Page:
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NCJRS Abstract

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NCJ Number: 171339 Add to Shopping cart Find in a Library
Title: State-Created Liberty Interest in Prisons: What the Court Giveth, the Court Also Taketh Away
Journal: Prison Journal  Volume:76  Issue:3  Dated:(September 1996)  Pages:348-372
Author(s): R V Del Carmen; K Bennett; J D Dailey
Date Published: 1996
Page Count: 25
Sponsoring Agency: NCJRS Photocopy Services
Rockville, MD 20849-6000
Sale Source: NCJRS Photocopy Services
Box 6000
Rockville, MD 20849-6000
United States of America
Type: Legislation/Policy Analysis
Format: Article
Language: English
Country: United States of America
Annotation: Recognizing that the concept of state-created liberty interest has been part of postconviction jurisprudence for more than 2 decades, this article looks at a 1995 U.S. Supreme Court decision in the case of Sandin v. Conner that has had a significant impact on the concept.
Abstract: Conner was sentenced to 30 years to life for murder, kidnapping, and burglary in Hawaii. While serving time in a maximum-security prison, he was subjected to a strip search and a rectal examination, during which he directed foul language at the correctional officer. Conner was formally charged with disciplinary infractions of high misconduct for physical obstruction of a correctional function and low moderate misconduct for abusive language toward a correctional officer. When he appeared before a prison disciplinary committee, his request to present witnesses was refused and he was found guilty and sentenced for the infractions. Conner later brought suit, alleging deprivation of his rights. The case went to the U.S. Supreme Court where the majority opinion held Hawaii prison regulations and the due process clause of the 14th amendment did not offer Conner a protected liberty interest that would entitle him to procedural due process rights in prison disciplinary proceedings. The interpretation of Sandin v. Conner by Federal appeal courts is discussed, and the authors note future prison inmates will have a more difficult time establishing a case for state-created liberty interests. 48 references, 4 notes, and 2 tables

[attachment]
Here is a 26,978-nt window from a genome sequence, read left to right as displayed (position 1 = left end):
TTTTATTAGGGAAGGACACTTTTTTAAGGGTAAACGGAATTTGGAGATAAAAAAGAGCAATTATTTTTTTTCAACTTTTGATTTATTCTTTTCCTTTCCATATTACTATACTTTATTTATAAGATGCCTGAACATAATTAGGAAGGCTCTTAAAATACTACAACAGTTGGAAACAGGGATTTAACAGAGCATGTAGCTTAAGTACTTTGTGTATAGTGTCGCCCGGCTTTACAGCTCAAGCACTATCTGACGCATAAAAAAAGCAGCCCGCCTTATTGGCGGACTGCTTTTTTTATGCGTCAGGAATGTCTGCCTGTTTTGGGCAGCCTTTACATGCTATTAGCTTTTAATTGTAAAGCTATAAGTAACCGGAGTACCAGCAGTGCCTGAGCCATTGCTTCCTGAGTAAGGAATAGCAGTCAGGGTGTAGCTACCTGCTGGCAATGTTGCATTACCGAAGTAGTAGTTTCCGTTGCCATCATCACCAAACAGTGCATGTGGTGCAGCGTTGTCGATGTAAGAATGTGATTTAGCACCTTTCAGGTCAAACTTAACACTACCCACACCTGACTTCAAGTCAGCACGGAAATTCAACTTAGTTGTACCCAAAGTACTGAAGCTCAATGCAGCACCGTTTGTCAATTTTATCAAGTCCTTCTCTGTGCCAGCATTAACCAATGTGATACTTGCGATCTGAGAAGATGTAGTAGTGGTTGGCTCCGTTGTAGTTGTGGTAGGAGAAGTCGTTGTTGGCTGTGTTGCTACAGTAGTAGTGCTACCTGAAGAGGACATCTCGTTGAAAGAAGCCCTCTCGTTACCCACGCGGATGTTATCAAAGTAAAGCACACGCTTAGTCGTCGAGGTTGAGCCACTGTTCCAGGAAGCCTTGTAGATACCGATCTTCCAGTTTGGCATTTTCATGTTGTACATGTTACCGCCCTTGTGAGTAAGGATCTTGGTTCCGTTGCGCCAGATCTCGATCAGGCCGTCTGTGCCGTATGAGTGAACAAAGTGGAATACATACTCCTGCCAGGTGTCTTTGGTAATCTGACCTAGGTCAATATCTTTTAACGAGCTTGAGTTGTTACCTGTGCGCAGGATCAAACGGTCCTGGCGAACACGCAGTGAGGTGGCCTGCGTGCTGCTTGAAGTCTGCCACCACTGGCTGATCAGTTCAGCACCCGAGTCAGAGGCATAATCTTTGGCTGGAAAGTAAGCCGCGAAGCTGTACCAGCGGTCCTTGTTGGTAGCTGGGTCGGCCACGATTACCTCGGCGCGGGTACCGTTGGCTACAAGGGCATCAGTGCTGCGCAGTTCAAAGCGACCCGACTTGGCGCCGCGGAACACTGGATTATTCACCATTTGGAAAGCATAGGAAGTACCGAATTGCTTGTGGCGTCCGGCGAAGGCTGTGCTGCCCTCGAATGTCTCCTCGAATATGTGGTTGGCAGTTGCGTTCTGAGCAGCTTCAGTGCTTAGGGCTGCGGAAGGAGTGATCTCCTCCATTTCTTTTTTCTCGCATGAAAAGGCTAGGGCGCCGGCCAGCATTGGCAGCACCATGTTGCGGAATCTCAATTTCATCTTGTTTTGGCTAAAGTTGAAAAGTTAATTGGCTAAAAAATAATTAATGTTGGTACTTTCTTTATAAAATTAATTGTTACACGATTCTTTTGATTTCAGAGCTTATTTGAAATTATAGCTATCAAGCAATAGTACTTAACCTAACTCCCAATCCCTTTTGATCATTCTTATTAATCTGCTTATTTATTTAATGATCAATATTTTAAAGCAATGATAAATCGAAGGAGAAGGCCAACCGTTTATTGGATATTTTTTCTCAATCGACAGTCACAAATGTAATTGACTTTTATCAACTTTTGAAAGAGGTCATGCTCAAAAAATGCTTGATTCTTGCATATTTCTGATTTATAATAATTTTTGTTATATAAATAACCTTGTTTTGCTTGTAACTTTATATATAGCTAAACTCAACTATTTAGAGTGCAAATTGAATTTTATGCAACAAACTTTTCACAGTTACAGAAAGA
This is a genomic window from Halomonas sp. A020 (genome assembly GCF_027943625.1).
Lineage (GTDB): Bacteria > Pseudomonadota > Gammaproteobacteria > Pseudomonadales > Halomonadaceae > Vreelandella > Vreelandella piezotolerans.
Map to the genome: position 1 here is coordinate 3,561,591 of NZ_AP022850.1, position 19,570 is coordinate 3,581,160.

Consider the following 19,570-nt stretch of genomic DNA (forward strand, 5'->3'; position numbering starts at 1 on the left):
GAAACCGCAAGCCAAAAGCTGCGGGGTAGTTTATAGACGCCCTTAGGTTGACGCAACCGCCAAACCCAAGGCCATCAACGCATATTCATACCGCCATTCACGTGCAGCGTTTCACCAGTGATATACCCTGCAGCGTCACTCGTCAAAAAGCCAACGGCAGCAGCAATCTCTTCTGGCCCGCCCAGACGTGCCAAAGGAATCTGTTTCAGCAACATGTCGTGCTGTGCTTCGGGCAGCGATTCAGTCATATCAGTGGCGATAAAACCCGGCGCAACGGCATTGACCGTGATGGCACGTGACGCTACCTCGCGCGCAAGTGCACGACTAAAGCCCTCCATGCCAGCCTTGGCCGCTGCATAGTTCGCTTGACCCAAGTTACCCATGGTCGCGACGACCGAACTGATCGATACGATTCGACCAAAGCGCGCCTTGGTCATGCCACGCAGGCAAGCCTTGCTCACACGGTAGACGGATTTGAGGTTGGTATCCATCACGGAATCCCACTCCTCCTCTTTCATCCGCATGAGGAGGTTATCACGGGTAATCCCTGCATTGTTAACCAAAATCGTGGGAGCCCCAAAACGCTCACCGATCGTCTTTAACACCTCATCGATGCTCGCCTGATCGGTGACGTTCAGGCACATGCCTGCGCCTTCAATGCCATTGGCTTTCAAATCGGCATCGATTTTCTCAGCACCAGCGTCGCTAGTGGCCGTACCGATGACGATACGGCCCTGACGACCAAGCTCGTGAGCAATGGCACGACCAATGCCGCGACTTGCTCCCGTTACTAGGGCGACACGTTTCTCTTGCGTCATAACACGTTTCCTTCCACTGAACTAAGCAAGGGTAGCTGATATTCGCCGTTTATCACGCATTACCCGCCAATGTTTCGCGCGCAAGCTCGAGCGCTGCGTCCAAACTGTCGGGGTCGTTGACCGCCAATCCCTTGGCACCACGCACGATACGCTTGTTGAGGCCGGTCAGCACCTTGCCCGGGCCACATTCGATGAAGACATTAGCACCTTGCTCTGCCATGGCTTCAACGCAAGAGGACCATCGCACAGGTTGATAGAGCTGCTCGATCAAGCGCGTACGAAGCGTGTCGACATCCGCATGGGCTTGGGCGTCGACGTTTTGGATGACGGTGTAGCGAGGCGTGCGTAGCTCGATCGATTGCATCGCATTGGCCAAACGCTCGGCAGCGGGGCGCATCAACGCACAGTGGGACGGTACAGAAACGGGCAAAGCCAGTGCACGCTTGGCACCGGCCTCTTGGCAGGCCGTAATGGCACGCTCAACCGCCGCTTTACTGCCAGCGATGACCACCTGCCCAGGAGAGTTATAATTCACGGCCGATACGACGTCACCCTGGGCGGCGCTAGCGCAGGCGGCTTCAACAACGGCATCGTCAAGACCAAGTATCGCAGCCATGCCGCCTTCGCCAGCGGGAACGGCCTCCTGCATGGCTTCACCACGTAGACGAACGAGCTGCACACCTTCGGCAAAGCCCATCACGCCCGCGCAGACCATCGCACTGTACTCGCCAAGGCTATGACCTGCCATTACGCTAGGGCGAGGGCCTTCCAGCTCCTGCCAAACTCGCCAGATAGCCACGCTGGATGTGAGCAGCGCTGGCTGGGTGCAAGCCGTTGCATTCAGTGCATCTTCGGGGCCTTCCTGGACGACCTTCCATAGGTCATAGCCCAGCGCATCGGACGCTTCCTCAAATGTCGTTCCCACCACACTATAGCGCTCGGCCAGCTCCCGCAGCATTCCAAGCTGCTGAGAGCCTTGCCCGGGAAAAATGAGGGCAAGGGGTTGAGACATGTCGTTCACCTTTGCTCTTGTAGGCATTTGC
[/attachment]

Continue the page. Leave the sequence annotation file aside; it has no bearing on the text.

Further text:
Main Term(s): US Supreme Court decisions
Index Term(s): Constitutional Rights/Civil Liberties; Corrections; Hawaii; Inmate discipline; Inmate misconduct; Prisoner's rights; Right to Due Process; Rights of the accused
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